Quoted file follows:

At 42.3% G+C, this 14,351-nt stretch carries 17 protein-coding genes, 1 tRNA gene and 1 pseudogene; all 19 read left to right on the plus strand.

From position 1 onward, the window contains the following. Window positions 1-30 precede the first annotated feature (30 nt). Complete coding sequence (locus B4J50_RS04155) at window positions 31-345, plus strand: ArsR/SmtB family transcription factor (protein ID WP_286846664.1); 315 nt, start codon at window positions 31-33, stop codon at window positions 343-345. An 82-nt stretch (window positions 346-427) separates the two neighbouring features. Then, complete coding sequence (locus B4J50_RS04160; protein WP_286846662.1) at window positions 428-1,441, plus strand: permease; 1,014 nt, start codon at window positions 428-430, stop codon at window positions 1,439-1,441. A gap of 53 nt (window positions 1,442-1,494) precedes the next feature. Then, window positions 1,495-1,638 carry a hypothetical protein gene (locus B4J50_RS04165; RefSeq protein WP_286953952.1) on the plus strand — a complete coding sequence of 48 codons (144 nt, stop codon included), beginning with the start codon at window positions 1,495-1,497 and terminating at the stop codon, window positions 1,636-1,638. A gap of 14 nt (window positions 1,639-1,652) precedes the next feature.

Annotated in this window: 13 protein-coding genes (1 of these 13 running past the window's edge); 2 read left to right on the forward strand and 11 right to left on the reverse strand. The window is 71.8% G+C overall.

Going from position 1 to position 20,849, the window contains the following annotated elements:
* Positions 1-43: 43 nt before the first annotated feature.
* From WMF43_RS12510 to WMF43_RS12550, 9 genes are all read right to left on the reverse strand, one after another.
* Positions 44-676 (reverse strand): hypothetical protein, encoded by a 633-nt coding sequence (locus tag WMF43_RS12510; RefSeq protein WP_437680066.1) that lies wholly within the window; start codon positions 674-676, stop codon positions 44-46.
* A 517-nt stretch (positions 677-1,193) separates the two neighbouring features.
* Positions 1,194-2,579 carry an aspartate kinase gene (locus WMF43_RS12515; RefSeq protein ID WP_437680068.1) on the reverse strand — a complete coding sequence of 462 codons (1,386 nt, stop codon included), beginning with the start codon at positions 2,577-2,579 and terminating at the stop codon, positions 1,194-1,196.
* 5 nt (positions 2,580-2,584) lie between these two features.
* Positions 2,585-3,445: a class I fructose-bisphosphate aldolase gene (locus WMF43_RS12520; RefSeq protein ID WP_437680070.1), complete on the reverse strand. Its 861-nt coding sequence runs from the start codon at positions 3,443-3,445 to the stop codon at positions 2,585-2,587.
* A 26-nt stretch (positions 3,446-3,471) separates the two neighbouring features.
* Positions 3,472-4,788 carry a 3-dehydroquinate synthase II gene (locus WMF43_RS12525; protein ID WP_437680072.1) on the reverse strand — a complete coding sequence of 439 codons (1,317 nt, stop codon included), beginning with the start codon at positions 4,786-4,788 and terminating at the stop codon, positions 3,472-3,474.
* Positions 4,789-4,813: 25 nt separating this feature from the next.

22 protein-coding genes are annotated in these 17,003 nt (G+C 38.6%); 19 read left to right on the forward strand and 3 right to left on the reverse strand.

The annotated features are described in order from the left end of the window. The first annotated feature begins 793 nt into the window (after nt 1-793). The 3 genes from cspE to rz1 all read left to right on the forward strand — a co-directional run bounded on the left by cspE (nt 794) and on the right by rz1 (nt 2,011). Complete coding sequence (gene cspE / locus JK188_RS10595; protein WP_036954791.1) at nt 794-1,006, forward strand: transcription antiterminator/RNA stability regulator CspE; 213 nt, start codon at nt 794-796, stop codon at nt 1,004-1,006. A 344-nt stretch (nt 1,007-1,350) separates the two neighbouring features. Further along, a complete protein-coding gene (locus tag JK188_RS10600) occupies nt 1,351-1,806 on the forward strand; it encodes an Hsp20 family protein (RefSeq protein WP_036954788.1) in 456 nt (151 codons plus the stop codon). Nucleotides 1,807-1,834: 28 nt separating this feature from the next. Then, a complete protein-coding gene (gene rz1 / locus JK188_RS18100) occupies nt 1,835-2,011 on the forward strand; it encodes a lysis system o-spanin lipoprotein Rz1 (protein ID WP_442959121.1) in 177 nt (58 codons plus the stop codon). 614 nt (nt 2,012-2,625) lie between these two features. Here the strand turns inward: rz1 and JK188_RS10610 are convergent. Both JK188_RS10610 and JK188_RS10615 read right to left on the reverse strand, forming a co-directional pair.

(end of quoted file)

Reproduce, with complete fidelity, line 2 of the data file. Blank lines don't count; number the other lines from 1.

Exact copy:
From position 1 onward, the window contains the following. Window positions 1-30 precede the first annotated feature (30 nt). Complete coding sequence (locus B4J50_RS04155) at window positions 31-345, plus strand: ArsR/SmtB family transcription factor (protein ID WP_286846664.1); 315 nt, start codon at window positions 31-33, stop codon at window positions 343-345. An 82-nt stretch (window positions 346-427) separates the two neighbouring features. Then, complete coding sequence (locus B4J50_RS04160; protein WP_286846662.1) at window positions 428-1,441, plus strand: permease; 1,014 nt, start codon at window positions 428-430, stop codon at window positions 1,439-1,441. A gap of 53 nt (window positions 1,442-1,494) precedes the next feature. Then, window positions 1,495-1,638 carry a hypothetical protein gene (locus B4J50_RS04165; RefSeq protein WP_286953952.1) on the plus strand — a complete coding sequence of 48 codons (144 nt, stop codon included), beginning with the start codon at window positions 1,495-1,497 and terminating at the stop codon, window positions 1,636-1,638. A gap of 14 nt (window positions 1,639-1,652) precedes the next feature.